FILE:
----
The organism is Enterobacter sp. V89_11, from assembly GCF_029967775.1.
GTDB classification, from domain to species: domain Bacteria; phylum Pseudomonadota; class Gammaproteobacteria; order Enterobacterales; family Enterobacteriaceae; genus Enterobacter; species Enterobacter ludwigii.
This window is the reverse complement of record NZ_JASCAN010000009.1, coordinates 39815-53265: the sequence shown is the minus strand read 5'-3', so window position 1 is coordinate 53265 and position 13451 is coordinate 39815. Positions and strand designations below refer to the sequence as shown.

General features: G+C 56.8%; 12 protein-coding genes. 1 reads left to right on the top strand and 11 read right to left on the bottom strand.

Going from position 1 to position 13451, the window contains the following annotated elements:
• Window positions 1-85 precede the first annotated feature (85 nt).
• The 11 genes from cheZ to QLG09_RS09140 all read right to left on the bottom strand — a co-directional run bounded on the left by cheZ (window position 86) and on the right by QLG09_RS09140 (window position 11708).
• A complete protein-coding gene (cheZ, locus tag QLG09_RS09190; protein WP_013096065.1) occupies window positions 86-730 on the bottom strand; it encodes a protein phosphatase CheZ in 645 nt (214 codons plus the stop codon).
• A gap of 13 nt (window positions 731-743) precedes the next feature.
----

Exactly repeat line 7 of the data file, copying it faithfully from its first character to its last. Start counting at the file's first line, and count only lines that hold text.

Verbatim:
• The 11 genes from cheZ to QLG09_RS09140 all read right to left on the bottom strand — a co-directional run bounded on the left by cheZ (window position 86) and on the right by QLG09_RS09140 (window position 11708).